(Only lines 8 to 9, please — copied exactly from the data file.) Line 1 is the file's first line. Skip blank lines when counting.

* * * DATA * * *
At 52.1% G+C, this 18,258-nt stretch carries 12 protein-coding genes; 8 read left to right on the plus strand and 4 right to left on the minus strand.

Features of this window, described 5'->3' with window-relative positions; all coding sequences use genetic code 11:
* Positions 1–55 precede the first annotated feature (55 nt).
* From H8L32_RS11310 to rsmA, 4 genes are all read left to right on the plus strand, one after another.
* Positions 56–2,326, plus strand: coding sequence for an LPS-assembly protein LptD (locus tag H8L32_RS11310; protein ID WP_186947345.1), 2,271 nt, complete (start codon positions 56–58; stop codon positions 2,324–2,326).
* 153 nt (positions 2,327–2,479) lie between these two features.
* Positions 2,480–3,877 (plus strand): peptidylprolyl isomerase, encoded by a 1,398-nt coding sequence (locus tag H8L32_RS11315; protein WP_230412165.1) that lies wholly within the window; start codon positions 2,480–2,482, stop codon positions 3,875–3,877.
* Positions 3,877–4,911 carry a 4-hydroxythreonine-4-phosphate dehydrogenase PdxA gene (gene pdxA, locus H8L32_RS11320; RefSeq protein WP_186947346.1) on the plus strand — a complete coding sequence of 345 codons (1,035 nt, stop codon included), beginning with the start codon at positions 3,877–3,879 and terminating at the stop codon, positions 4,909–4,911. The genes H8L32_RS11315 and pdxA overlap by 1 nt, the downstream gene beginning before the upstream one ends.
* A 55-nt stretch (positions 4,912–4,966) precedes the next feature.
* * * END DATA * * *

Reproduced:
* Positions 3,877–4,911 carry a 4-hydroxythreonine-4-phosphate dehydrogenase PdxA gene (gene pdxA, locus H8L32_RS11320; RefSeq protein WP_186947346.1) on the plus strand — a complete coding sequence of 345 codons (1,035 nt, stop codon included), beginning with the start codon at positions 3,877–3,879 and terminating at the stop codon, positions 4,909–4,911. The genes H8L32_RS11315 and pdxA overlap by 1 nt, the downstream gene beginning before the upstream one ends.
* A 55-nt stretch (positions 4,912–4,966) precedes the next feature.